In order to illustrate what he means by “the disobedient, ungodly, and sinners,” Paul offers a sin-list. For the most part, this list is the standard sort of things that one expects. Paul has two words for sexual sins. The first covers a wide range of deviancy from norm, the second refers specifically to homosexuality (ἀρσενοκοίτης). From BDAG: “Paul’s strictures against same-sex activity cannot be satisfactorily explained on the basis of alleged temple prostitution. . .or limited to contract with boys for homoerotic service” Remarkably, “enslavers” is on the list (ἀνδραποδιστής). The word only appears here and might be translated as “kidnapper,” although in a first century context a person might be kidnapped in order to make them a slave.
Remarkably, the final item in Paul’s list is “anything else that is contrary to sound doctrine.” Paul’s description of “sound doctrine” is “healthy” teaching (τῃ ὑγιαινούσῃ διδασκαλίᾳ). This description of sound doctrine appears here and in 2 Tim 4:3 and Titus 1:9, 2:1; “sound words” in 1 Tim 6:3, 2 Tim 1:13, “sound in faith” in Titus 1:13, 2:2.
The definition of “sound doctrine” in verse 11 is “the gospel which was entrusted to Paul.” This is not unlike the sorts of things we read in other Pauline letters. Paul frequently refers to being given the gospel as a sacred trust from God, his commission to preach the Gospel among the Gentiles is a calling from God.
To be “entrusted” with the Gospel is a critically important concept in 1 Timothy. Paul was entrusted with the gospel, he has passed that Gospel on to Timothy, and Timothy is now responsible for guarding that deposit of faith in the next generation. “Healthy Doctrine” is the only cure for the “unhealthy doctrine” of Paul’s opponents in Ephesus. By teaching the truth, Timothy will expose the false in the “other gospel” which is being promoted in Paul’s churches.
Frequently in both letters to Timothy and the letter to Titus Paul emphasizes holding to the traditions which were already delivered to the church. This body of truth is called “sound doctrine” or “sincere faith” or simply “the truth.” Timothy’s task included appointing good elders and deacons who will hold to the Gospel which was initially preached in the city and will be excellent examples of living out the Christian life so that outsiders will be attracted to the Gospel.
What is sometimes overlooked is Paul’s solution to the problems in Ephesus. He does not recommend that more ecclesiastical structure be imposed on the local churches. He tells Timothy to appoint qualified elders and deacons, but the qualifications are fidelity to Paul’s teaching and high moral commitments.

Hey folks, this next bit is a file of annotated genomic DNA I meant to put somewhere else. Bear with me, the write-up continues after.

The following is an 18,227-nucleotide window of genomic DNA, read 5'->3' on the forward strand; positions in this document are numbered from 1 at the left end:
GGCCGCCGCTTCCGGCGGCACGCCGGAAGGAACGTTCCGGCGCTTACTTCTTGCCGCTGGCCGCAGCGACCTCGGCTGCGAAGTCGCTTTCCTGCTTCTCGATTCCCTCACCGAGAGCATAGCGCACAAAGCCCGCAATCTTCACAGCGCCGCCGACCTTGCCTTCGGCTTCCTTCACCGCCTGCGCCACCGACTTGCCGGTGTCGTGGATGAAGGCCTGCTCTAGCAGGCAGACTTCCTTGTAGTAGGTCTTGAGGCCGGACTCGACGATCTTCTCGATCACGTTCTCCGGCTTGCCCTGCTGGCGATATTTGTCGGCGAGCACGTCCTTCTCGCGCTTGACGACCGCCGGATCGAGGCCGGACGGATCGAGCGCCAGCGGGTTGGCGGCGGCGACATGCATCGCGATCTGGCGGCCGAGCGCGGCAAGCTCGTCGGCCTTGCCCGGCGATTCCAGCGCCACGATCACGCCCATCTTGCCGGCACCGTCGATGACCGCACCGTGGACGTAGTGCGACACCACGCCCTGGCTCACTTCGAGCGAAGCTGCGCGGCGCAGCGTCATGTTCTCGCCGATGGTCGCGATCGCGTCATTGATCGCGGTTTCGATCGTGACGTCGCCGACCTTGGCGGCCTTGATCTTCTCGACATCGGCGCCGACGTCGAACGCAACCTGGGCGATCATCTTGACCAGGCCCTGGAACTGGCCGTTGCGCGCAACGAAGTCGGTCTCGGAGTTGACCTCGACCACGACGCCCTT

Unfortunately most Christians define “healthy doctrine” as “what I believe” and bad doctrine as “what that church across the street believes.” This is not at all what Paul has in mind here! He has not created a 39 point doctrinal statement that has to be signed by all members of the church for them to be declared “orthodox.” For Paul, the core of the Gospel is non-negotiable, but also a set of ethical parameters which work out the gospel in very practical ways. Rather than declaring the Calvinist or Arminianism “right” or “wrong”, Paul ask if the Gospel is clearly preached, are the members of the the congregation behaving in a way that brings honor to the Gospel.
I understand the importance of doctrinal statements (I sign several every year myself). They help define communities of believers around a common set of beliefs. But it is remarkable that conformity to the Gospel and proper ethical conduct are the two tests Paul set for Timothy when dealing with the opponents in Ephesus.
Do churches (or individuals) err by putting too much emphasis on either “sound doctrine” or “good morals”? If there a place for a “doctrinal statement,” what can be done to keep this statement from becoming more important than Scripture?
2 thoughts on “Sound Doctrine, Good Morals (1 Timothy 1:8-11)”
Reblogged this on Talmidimblogging.
I think churches and individuals do err by putting too much emphasis on sound doctrine and good morals. While I think these things have there place and are important, the extent to which some churches and individuals emphasize these things leads to legalism. When churches are so rigidly set on the idea that their doctrine is the “right” doctrine, so much so that it causes conflict between them and other congregation with other “right” doctrines, this not exemplifying Christ’s, or Paul’s teachings. The body of Christ (regardless of denomination) are to be united in Jesus’ life and teachings. While it is to be expected for believers to interpret passages of Scriptures in different ways, this never should result in the types of severe disagreements it does. In the same way, while it is good to emphasize and encourage the church to live in a moral way, churches and individuals take this too far when their focus is on their actions and not God’s. To keep these things from becoming more important than Scripture, I do not believe it is necessary to “sign into” certain beliefs of a church, as you can attend a church with fellow believers and differ in your beliefs–that’s healthy! Doctrinal statements should be available for those who desire or need it, but should not be a necessity. Likewise, pastors should be continuously encouraging the church to read the Bible for themselves and earnestly seek God’s direction for it. When it comes down to, “Spiritual labor and striving is driven by “hope in the living God, who is the Savior of all people, and especially of those who believe” ([1 Tim.]4:10)” (TTP 279). I also think it is important to keep Paul’s comment that “We know the law is good if one uses it properly” (1 Tim. 1:8), in mind when dealing with things like doctrinal statements or “good morals,” in order to avoid legalism.